The goal was for such abilities to be distinct, cool stuff specific characters can do, similar to how spellcasters have distinct spells. It looks like this either requires niche protection similar to Dungeon Fantasy, or making such special abilities require a more significant point investment like for example through imbuements. I think I’ll try the latter in my next such campaign.
Use The Right Tools
I kept all of my campaign notes in a single google docs text file. All of them. Campaign logs, monster stat blocks, adventure, scene and encounter writeups, everything during the whole lifetime of the campaign which lasted about a year. It was clunky – google docs was just slightly unresponsive enough with such a large file so that navigating it felt sluggish, and finding stuff I needed took too much time if it wasn’t together with all other materials relevant for that point in time. I still haven’t decided what I will use for my next campaign, but in the worst case I will split it up into separate files, one file per no more than a dozen sessions (one story arc, etc). I’ve tried various tools like Scrivener or wikis before (I prefer Dokuwiki), but it just felt cumbersome.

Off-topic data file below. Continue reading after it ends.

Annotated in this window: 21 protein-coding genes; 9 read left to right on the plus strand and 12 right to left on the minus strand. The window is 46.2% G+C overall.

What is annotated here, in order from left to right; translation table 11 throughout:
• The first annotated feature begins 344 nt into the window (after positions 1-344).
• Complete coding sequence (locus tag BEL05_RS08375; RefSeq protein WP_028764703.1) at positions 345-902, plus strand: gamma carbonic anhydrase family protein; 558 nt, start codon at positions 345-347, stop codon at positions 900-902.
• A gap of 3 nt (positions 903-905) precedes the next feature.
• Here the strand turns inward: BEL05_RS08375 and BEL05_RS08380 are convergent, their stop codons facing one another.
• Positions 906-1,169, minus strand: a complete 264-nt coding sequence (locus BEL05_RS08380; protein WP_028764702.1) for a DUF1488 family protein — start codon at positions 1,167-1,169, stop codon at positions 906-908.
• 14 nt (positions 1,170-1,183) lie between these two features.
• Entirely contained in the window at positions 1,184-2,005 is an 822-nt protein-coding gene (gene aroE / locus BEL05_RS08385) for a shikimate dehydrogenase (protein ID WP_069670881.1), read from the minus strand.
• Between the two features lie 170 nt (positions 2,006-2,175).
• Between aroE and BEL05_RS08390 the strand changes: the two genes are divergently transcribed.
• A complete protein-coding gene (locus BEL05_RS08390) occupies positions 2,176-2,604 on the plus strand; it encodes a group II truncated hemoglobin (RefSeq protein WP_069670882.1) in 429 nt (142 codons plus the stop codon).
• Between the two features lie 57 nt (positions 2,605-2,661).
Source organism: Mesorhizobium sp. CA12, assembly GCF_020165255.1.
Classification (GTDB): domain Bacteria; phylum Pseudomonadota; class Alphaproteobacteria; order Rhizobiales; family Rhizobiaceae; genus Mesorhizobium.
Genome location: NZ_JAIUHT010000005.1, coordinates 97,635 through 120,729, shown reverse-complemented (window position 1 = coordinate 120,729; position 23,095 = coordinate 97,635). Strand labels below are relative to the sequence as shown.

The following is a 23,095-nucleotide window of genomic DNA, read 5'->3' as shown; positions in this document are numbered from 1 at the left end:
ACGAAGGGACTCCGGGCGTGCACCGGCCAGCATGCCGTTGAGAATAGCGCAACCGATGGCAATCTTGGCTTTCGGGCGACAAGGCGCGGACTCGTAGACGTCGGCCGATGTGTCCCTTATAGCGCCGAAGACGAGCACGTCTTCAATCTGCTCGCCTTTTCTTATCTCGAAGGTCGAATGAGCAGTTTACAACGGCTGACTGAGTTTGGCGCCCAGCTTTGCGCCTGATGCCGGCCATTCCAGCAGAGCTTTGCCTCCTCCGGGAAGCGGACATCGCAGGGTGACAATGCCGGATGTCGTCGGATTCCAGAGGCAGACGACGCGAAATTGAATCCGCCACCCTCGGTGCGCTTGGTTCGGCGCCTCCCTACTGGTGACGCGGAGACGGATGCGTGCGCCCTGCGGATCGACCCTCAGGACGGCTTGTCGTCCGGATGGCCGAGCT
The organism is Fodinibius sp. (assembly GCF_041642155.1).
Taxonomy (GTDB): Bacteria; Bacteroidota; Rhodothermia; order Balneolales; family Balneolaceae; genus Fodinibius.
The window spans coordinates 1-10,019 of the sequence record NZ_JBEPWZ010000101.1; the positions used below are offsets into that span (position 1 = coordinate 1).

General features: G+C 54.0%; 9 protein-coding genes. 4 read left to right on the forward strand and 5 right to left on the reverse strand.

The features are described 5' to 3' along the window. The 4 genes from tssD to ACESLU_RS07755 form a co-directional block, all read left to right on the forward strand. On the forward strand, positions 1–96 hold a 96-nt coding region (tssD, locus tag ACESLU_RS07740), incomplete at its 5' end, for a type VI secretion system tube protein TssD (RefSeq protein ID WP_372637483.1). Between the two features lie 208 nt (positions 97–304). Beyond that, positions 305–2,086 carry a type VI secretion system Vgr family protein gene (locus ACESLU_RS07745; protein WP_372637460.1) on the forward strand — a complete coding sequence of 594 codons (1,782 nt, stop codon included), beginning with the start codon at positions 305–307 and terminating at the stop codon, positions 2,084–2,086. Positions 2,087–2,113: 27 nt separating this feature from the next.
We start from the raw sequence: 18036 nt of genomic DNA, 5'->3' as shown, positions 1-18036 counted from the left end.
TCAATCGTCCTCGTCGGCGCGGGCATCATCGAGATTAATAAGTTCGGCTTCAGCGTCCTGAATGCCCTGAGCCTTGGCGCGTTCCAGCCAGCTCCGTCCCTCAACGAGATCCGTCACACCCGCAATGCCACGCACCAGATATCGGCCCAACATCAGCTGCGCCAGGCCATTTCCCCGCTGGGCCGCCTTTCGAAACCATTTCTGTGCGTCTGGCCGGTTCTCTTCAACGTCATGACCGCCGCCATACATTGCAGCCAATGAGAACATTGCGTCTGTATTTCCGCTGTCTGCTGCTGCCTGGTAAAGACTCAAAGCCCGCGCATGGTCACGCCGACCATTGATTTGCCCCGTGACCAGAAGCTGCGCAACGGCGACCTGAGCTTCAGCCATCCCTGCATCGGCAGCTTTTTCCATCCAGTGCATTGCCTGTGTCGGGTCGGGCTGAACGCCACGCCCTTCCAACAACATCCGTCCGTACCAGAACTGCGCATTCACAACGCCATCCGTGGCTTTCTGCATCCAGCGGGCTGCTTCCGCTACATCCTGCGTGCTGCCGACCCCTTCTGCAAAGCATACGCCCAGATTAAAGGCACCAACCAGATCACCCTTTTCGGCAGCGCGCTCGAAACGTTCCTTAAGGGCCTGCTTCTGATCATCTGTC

Concluding a Campaign
The game ran for a bit longer than a year. A couple months before the end I realized I don’t have any specific stories to tell any more and that fun would eventually peter out, so I decided to conclude the campaign by wrapping up the current story arc properly. I rarely do this, most of my campaigns end abruptly when either I or my players lose interest. Having a proper conclusion felt much better. So either plan campaigns with clearly defined endings and pathways to those endings, or be on the lookout for when either you or your players start losing interest. Okay, do the latter even when you do the former, it can happen to anyone. And when you notice interest starting tanking, put a satisfying wrap-up into motion.